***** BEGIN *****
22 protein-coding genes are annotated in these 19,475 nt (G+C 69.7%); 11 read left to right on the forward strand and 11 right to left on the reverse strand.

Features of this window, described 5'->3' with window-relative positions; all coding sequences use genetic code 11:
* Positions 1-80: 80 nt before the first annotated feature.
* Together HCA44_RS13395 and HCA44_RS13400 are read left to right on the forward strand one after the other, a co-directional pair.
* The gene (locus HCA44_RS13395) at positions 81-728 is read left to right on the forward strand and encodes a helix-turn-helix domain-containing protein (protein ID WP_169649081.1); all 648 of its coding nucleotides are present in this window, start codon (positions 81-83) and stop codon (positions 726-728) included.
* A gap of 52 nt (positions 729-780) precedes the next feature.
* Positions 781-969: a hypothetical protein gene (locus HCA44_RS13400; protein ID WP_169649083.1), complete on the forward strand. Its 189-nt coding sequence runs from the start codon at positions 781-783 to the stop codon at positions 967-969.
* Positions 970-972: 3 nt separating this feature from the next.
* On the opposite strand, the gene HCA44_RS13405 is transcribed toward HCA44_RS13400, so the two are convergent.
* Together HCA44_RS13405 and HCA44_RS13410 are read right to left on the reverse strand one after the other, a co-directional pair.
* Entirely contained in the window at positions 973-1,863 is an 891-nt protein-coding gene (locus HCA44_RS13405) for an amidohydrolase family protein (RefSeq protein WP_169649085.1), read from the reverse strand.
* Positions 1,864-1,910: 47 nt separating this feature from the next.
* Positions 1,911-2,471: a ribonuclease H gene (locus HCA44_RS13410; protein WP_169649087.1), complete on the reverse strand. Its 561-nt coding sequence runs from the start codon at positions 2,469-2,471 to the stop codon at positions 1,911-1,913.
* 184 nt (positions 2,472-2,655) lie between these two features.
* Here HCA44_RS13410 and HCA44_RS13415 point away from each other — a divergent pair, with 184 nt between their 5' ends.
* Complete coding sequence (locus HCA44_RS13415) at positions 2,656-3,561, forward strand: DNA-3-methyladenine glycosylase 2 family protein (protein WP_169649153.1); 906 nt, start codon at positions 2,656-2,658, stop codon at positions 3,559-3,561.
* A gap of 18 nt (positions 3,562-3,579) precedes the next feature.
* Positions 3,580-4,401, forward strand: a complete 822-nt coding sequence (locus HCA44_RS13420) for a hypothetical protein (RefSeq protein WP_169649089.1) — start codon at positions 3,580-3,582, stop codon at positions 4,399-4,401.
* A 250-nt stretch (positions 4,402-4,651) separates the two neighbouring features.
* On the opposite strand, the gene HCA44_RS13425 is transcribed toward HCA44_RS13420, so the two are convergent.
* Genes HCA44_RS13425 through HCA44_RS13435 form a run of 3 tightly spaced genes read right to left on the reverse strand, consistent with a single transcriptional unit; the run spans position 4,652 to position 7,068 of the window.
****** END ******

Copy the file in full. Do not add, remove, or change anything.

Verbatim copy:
22 protein-coding genes are annotated in these 19,475 nt (G+C 69.7%); 11 read left to right on the forward strand and 11 right to left on the reverse strand.

Features of this window, described 5'->3' with window-relative positions; all coding sequences use genetic code 11:
* Positions 1-80: 80 nt before the first annotated feature.
* Together HCA44_RS13395 and HCA44_RS13400 are read left to right on the forward strand one after the other, a co-directional pair.
* The gene (locus HCA44_RS13395) at positions 81-728 is read left to right on the forward strand and encodes a helix-turn-helix domain-containing protein (protein ID WP_169649081.1); all 648 of its coding nucleotides are present in this window, start codon (positions 81-83) and stop codon (positions 726-728) included.
* A gap of 52 nt (positions 729-780) precedes the next feature.
* Positions 781-969: a hypothetical protein gene (locus HCA44_RS13400; protein ID WP_169649083.1), complete on the forward strand. Its 189-nt coding sequence runs from the start codon at positions 781-783 to the stop codon at positions 967-969.
* Positions 970-972: 3 nt separating this feature from the next.
* On the opposite strand, the gene HCA44_RS13405 is transcribed toward HCA44_RS13400, so the two are convergent.
* Together HCA44_RS13405 and HCA44_RS13410 are read right to left on the reverse strand one after the other, a co-directional pair.
* Entirely contained in the window at positions 973-1,863 is an 891-nt protein-coding gene (locus HCA44_RS13405) for an amidohydrolase family protein (RefSeq protein WP_169649085.1), read from the reverse strand.
* Positions 1,864-1,910: 47 nt separating this feature from the next.
* Positions 1,911-2,471: a ribonuclease H gene (locus HCA44_RS13410; protein WP_169649087.1), complete on the reverse strand. Its 561-nt coding sequence runs from the start codon at positions 2,469-2,471 to the stop codon at positions 1,911-1,913.
* 184 nt (positions 2,472-2,655) lie between these two features.
* Here HCA44_RS13410 and HCA44_RS13415 point away from each other — a divergent pair, with 184 nt between their 5' ends.
* Complete coding sequence (locus HCA44_RS13415) at positions 2,656-3,561, forward strand: DNA-3-methyladenine glycosylase 2 family protein (protein WP_169649153.1); 906 nt, start codon at positions 2,656-2,658, stop codon at positions 3,559-3,561.
* A gap of 18 nt (positions 3,562-3,579) precedes the next feature.
* Positions 3,580-4,401, forward strand: a complete 822-nt coding sequence (locus HCA44_RS13420) for a hypothetical protein (RefSeq protein WP_169649089.1) — start codon at positions 3,580-3,582, stop codon at positions 4,399-4,401.
* A 250-nt stretch (positions 4,402-4,651) separates the two neighbouring features.
* On the opposite strand, the gene HCA44_RS13425 is transcribed toward HCA44_RS13420, so the two are convergent.
* Genes HCA44_RS13425 through HCA44_RS13435 form a run of 3 tightly spaced genes read right to left on the reverse strand, consistent with a single transcriptional unit; the run spans position 4,652 to position 7,068 of the window.